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News round-up 6/3: Peers criticise Gove's 'adoption revolution'

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Your daily media round up of all the key stories affecting local government



A House of Lords committee has warned that education secretary Michael Gove’s “adoption revolution” is “moving too far, too fast” and risks failing to provide enough support to parents who take on emotionally abused and neglected children, the Guardian reports.



The Daily Telegraph reports that more than half of English local authorities do not have a local plan in place to allow communities to set out where planning can take place. It says the Campaign to Protect Rural England has called on the government to delay the introduction of the new national planning policy framework, to give councils time to put their own local rules in place.


Single pot

Lord Heseltine’s proposal for a single pot of economic growth funding of up to £70bn to be handed to local enterprise partnerships has been enthusiastically welcomed by 700 delegates at the  EEF manufacturing industry conference, the Financial Times reports. The chancellor wants to make the proposal a reality but faces opposition from Whitehall departments who are sceptical about the capacity of LEPs to handle the devolved funding, the paper says.

As LGC reports today, Whitehall officials have been sounding out LEPs and councils about how the single pot approach might work and have been told a one size fits all approach may not work for all LEPs.



The government’s green paper on road privatisation has been delayed amid fears that the plans will anger millions of motorists, writes the Financial Times. The green paper will only sketch out the different proposals for improving infrastructure. It therefore remains unlikely that the coalition will reach an agreement on road privatisation before the 2015 general election.


Universal credit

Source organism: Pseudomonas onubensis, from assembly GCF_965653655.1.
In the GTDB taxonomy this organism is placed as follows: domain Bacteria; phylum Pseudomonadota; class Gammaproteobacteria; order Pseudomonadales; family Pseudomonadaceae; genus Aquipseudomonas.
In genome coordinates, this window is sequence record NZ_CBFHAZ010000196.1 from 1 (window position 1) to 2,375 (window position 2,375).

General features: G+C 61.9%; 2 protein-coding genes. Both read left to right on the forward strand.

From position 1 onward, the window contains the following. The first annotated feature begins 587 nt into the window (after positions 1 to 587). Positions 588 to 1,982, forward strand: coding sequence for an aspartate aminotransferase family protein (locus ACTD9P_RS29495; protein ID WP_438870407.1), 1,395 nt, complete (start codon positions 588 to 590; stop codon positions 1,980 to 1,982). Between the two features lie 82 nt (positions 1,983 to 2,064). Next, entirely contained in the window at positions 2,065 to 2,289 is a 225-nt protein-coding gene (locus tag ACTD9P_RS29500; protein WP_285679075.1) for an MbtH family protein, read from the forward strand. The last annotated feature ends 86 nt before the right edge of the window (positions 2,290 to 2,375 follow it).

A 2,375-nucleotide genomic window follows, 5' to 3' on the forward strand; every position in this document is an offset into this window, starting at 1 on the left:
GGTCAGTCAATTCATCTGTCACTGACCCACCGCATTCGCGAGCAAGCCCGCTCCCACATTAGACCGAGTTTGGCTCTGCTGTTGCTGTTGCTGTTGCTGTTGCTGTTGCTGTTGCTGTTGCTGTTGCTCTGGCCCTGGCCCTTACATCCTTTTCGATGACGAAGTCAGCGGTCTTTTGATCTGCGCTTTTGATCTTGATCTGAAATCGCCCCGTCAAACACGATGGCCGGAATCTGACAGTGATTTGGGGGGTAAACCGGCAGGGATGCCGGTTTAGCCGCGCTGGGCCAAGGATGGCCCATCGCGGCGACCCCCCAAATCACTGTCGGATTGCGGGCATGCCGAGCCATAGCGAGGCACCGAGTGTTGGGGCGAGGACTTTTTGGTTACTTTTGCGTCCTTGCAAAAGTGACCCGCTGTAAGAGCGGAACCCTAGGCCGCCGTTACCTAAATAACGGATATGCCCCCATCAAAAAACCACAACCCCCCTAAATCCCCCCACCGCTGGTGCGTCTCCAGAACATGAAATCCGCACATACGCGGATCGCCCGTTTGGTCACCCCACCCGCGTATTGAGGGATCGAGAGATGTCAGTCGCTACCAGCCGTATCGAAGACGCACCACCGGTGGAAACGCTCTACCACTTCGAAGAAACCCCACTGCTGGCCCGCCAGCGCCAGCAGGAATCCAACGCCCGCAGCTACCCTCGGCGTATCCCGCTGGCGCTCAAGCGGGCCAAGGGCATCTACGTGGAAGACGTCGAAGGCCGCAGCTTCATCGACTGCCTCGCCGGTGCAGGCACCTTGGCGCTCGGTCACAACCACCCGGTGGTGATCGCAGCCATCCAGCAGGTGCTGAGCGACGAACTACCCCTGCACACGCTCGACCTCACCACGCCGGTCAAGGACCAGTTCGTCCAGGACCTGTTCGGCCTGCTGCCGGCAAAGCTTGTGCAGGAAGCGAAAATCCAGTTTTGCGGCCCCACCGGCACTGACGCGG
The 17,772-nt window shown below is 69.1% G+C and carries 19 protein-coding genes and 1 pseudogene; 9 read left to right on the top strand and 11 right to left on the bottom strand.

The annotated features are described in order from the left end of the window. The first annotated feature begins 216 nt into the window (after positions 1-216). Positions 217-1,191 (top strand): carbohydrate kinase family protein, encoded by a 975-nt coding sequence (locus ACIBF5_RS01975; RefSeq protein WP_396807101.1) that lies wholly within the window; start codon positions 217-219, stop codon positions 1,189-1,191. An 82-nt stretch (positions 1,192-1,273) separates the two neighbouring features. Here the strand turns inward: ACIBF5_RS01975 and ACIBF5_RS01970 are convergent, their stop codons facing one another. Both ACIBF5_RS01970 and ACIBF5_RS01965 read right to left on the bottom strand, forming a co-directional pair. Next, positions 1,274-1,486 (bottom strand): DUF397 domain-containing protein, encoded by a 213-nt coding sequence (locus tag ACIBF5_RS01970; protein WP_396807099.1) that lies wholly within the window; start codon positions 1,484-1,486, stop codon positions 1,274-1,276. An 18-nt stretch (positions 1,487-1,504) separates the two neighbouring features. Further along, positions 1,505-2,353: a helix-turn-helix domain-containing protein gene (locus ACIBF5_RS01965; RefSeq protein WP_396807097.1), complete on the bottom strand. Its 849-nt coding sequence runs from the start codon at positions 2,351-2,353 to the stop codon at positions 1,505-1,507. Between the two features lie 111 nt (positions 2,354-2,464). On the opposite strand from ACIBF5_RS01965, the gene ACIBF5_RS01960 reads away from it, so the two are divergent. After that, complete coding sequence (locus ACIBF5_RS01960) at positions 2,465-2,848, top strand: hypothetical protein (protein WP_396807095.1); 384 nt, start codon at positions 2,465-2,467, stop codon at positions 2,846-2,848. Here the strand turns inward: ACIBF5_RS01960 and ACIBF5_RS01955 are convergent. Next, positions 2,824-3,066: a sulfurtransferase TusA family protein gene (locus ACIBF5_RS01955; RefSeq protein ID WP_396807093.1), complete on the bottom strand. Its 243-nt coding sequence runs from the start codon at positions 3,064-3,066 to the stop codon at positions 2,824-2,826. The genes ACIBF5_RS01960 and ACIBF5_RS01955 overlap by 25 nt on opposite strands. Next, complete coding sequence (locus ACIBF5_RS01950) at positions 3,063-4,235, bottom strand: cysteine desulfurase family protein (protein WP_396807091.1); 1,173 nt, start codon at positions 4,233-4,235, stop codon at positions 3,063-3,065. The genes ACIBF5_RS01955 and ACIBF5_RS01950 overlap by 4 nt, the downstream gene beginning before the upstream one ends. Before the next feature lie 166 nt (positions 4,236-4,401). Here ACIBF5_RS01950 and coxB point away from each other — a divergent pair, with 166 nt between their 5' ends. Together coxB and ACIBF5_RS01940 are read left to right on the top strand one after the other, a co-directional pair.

The universal credit system is “in meltdown” according to the Labour party. The Guardian reports on shadow work and pensions secretary Liam Byrne’s claims that serious IT problems have hit the scheme but also says the Department for Work and Pensions denies the claims.


Child abuse

The director of public prosecutions Keir Starmer QC will set out a national policy on child sex abuse, the Times reports. In a strategy to prevent “another Savile”, the package of measures will encourage prosecutors and police to look beyond traditional tests of an alleged victim’s credibility and consider surrounding circumstances.



NHS chief executive David Nicholson has “refused to resign despite admitting personal failures” over the Mid Staffs scandal, the Daily Telegraph reports. The Daily Mail’s front page brands NHS chief Sir David Nicholson “the man with no answers” and says he has “no shame”.

Meanwhile, health secretary Jeremy Hunt has “caved into pressure” by agreeing to rewrite controversial NHS regulations on privatization, the Guardian reports.



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Readers' comments (1)

  • Mass privatisation of NHS through SI 257 has only been halted. The re-worded Instrument may still make it difficult for CCG's to avoid putting a wide range of services to private competitive tendering. If the coalition has already broken its promise once they can do it again.

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